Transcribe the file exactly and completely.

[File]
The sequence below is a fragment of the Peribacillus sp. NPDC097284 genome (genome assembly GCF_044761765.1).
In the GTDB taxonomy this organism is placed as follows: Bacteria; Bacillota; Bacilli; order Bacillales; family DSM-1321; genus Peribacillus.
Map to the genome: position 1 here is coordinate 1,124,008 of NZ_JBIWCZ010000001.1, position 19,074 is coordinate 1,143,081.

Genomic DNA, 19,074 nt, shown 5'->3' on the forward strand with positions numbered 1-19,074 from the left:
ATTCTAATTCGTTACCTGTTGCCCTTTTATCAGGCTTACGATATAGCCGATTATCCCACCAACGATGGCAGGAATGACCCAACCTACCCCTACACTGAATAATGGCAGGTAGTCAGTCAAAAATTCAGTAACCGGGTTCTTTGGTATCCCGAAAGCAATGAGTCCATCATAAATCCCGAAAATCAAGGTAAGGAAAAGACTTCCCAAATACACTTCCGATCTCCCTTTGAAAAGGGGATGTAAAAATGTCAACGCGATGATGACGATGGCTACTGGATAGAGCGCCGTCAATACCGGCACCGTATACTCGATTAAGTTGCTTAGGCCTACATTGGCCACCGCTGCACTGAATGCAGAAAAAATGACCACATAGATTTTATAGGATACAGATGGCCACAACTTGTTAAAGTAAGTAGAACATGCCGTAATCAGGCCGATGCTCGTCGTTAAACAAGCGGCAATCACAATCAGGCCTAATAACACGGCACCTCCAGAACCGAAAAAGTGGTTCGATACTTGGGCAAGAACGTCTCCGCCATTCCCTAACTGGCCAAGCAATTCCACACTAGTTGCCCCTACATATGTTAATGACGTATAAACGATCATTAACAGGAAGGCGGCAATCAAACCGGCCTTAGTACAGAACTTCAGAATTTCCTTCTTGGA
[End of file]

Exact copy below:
The sequence below is a fragment of the Peribacillus sp. NPDC097284 genome (genome assembly GCF_044761765.1).
In the GTDB taxonomy this organism is placed as follows: Bacteria; Bacillota; Bacilli; order Bacillales; family DSM-1321; genus Peribacillus.
Map to the genome: position 1 here is coordinate 1,124,008 of NZ_JBIWCZ010000001.1, position 19,074 is coordinate 1,143,081.

Genomic DNA, 19,074 nt, shown 5'->3' on the forward strand with positions numbered 1-19,074 from the left:
ATTCTAATTCGTTACCTGTTGCCCTTTTATCAGGCTTACGATATAGCCGATTATCCCACCAACGATGGCAGGAATGACCCAACCTACCCCTACACTGAATAATGGCAGGTAGTCAGTCAAAAATTCAGTAACCGGGTTCTTTGGTATCCCGAAAGCAATGAGTCCATCATAAATCCCGAAAATCAAGGTAAGGAAAAGACTTCCCAAATACACTTCCGATCTCCCTTTGAAAAGGGGATGTAAAAATGTCAACGCGATGATGACGATGGCTACTGGATAGAGCGCCGTCAATACCGGCACCGTATACTCGATTAAGTTGCTTAGGCCTACATTGGCCACCGCTGCACTGAATGCAGAAAAAATGACCACATAGATTTTATAGGATACAGATGGCCACAACTTGTTAAAGTAAGTAGAACATGCCGTAATCAGGCCGATGCTCGTCGTTAAACAAGCGGCAATCACAATCAGGCCTAATAACACGGCACCTCCAGAACCGAAAAAGTGGTTCGATACTTGGGCAAGAACGTCTCCGCCATTCCCTAACTGGCCAAGCAATTCCACACTAGTTGCCCCTACATATGTTAATGACGTATAAACGATCATTAACAGGAAGGCGGCAATCAAACCGGCCTTAGTACAGAACTTCAGAATTTCCTTCTTGGA